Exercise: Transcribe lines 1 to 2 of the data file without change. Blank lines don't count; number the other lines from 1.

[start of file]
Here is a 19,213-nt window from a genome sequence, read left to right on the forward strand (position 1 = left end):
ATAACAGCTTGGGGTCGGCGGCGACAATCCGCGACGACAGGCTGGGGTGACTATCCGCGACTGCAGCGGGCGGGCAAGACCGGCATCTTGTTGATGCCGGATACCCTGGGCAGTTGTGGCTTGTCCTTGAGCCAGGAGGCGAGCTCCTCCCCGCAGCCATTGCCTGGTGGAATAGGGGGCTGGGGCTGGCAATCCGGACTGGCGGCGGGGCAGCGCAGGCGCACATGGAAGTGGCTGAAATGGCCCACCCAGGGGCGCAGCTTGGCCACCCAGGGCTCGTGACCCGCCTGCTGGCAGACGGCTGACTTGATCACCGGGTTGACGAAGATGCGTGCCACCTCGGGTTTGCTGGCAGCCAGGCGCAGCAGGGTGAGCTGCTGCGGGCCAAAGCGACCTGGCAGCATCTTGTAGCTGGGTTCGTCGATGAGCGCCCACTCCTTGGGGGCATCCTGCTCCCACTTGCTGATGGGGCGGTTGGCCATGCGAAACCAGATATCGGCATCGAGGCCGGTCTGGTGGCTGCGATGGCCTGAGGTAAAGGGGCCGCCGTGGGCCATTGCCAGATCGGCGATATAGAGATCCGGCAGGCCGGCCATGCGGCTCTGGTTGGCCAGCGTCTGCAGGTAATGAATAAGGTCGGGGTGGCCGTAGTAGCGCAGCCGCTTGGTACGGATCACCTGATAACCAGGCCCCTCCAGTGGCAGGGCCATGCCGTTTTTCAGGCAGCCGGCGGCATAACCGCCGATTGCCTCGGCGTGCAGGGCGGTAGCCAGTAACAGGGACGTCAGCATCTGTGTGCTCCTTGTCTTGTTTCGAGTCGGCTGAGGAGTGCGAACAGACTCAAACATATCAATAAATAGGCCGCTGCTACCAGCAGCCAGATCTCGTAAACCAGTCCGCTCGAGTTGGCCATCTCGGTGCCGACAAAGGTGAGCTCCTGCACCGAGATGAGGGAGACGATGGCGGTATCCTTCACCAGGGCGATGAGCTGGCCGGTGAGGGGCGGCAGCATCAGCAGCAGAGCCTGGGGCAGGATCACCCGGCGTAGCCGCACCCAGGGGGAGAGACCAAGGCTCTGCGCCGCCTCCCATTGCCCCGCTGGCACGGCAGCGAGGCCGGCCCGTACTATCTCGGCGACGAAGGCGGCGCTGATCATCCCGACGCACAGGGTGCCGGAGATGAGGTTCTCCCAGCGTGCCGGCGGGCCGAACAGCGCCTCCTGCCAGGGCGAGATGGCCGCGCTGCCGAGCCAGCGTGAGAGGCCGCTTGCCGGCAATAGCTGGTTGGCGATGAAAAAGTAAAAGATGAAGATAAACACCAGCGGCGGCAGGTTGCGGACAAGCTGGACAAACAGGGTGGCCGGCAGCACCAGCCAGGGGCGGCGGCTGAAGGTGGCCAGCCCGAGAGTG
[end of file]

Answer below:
Here is a 19,213-nt window from a genome sequence, read left to right on the forward strand (position 1 = left end):
ATAACAGCTTGGGGTCGGCGGCGACAATCCGCGACGACAGGCTGGGGTGACTATCCGCGACTGCAGCGGGCGGGCAAGACCGGCATCTTGTTGATGCCGGATACCCTGGGCAGTTGTGGCTTGTCCTTGAGCCAGGAGGCGAGCTCCTCCCCGCAGCCATTGCCTGGTGGAATAGGGGGCTGGGGCTGGCAATCCGGACTGGCGGCGGGGCAGCGCAGGCGCACATGGAAGTGGCTGAAATGGCCCACCCAGGGGCGCAGCTTGGCCACCCAGGGCTCGTGACCCGCCTGCTGGCAGACGGCTGACTTGATCACCGGGTTGACGAAGATGCGTGCCACCTCGGGTTTGCTGGCAGCCAGGCGCAGCAGGGTGAGCTGCTGCGGGCCAAAGCGACCTGGCAGCATCTTGTAGCTGGGTTCGTCGATGAGCGCCCACTCCTTGGGGGCATCCTGCTCCCACTTGCTGATGGGGCGGTTGGCCATGCGAAACCAGATATCGGCATCGAGGCCGGTCTGGTGGCTGCGATGGCCTGAGGTAAAGGGGCCGCCGTGGGCCATTGCCAGATCGGCGATATAGAGATCCGGCAGGCCGGCCATGCGGCTCTGGTTGGCCAGCGTCTGCAGGTAATGAATAAGGTCGGGGTGGCCGTAGTAGCGCAGCCGCTTGGTACGGATCACCTGATAACCAGGCCCCTCCAGTGGCAGGGCCATGCCGTTTTTCAGGCAGCCGGCGGCATAACCGCCGATTGCCTCGGCGTGCAGGGCGGTAGCCAGTAACAGGGACGTCAGCATCTGTGTGCTCCTTGTCTTGTTTCGAGTCGGCTGAGGAGTGCGAACAGACTCAAACATATCAATAAATAGGCCGCTGCTACCAGCAGCCAGATCTCGTAAACCAGTCCGCTCGAGTTGGCCATCTCGGTGCCGACAAAGGTGAGCTCCTGCACCGAGATGAGGGAGACGATGGCGGTATCCTTCACCAGGGCGATGAGCTGGCCGGTGAGGGGCGGCAGCATCAGCAGCAGAGCCTGGGGCAGGATCACCCGGCGTAGCCGCACCCAGGGGGAGAGACCAAGGCTCTGCGCCGCCTCCCATTGCCCCGCTGGCACGGCAGCGAGGCCGGCCCGTACTATCTCGGCGACGAAGGCGGCGCTGATCATCCCGACGCACAGGGTGCCGGAGATGAGGTTCTCCCAGCGTGCCGGCGGGCCGAACAGCGCCTCCTGCCAGGGCGAGATGGCCGCGCTGCCGAGCCAGCGTGAGAGGCCGCTTGCCGGCAATAGCTGGTTGGCGATGAAAAAGTAAAAGATGAAGATAAACACCAGCGGCGGCAGGTTGCGGACAAGCTGGACAAACAGGGTGGCCGGCAGCACCAGCCAGGGGCGGCGGCTGAAGGTGGCCAGCCCGAGAGTG